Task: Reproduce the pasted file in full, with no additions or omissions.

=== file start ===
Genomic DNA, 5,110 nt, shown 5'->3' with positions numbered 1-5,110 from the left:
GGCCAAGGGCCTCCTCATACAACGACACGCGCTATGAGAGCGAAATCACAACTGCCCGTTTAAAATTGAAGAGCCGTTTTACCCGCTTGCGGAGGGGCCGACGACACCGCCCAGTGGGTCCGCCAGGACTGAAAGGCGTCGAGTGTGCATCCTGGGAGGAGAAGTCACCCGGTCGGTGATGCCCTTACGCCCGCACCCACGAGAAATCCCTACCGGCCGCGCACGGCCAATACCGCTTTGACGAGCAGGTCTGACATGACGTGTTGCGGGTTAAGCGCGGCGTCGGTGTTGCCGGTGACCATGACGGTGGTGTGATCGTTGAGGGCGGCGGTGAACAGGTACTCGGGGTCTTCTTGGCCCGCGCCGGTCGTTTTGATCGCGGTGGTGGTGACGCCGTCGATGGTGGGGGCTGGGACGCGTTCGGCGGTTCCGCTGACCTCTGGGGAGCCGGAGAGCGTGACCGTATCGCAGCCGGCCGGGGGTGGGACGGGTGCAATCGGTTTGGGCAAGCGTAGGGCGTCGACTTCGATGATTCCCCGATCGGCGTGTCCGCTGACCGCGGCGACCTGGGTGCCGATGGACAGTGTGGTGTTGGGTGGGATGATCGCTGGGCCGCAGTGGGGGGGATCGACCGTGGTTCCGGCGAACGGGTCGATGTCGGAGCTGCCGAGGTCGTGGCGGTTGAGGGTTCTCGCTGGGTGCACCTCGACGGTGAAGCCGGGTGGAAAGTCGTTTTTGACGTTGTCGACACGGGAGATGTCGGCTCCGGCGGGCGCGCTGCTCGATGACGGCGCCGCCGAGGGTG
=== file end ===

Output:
Genomic DNA, 5,110 nt, shown 5'->3' with positions numbered 1-5,110 from the left:
GGCCAAGGGCCTCCTCATACAACGACACGCGCTATGAGAGCGAAATCACAACTGCCCGTTTAAAATTGAAGAGCCGTTTTACCCGCTTGCGGAGGGGCCGACGACACCGCCCAGTGGGTCCGCCAGGACTGAAAGGCGTCGAGTGTGCATCCTGGGAGGAGAAGTCACCCGGTCGGTGATGCCCTTACGCCCGCACCCACGAGAAATCCCTACCGGCCGCGCACGGCCAATACCGCTTTGACGAGCAGGTCTGACATGACGTGTTGCGGGTTAAGCGCGGCGTCGGTGTTGCCGGTGACCATGACGGTGGTGTGATCGTTGAGGGCGGCGGTGAACAGGTACTCGGGGTCTTCTTGGCCCGCGCCGGTCGTTTTGATCGCGGTGGTGGTGACGCCGTCGATGGTGGGGGCTGGGACGCGTTCGGCGGTTCCGCTGACCTCTGGGGAGCCGGAGAGCGTGACCGTATCGCAGCCGGCCGGGGGTGGGACGGGTGCAATCGGTTTGGGCAAGCGTAGGGCGTCGACTTCGATGATTCCCCGATCGGCGTGTCCGCTGACCGCGGCGACCTGGGTGCCGATGGACAGTGTGGTGTTGGGTGGGATGATCGCTGGGCCGCAGTGGGGGGGATCGACCGTGGTTCCGGCGAACGGGTCGATGTCGGAGCTGCCGAGGTCGTGGCGGTTGAGGGTTCTCGCTGGGTGCACCTCGACGGTGAAGCCGGGTGGAAAGTCGTTTTTGACGTTGTCGACACGGGAGATGTCGGCTCCGGCGGGCGCGCTGCTCGATGACGGCGCCGCCGAGGGTG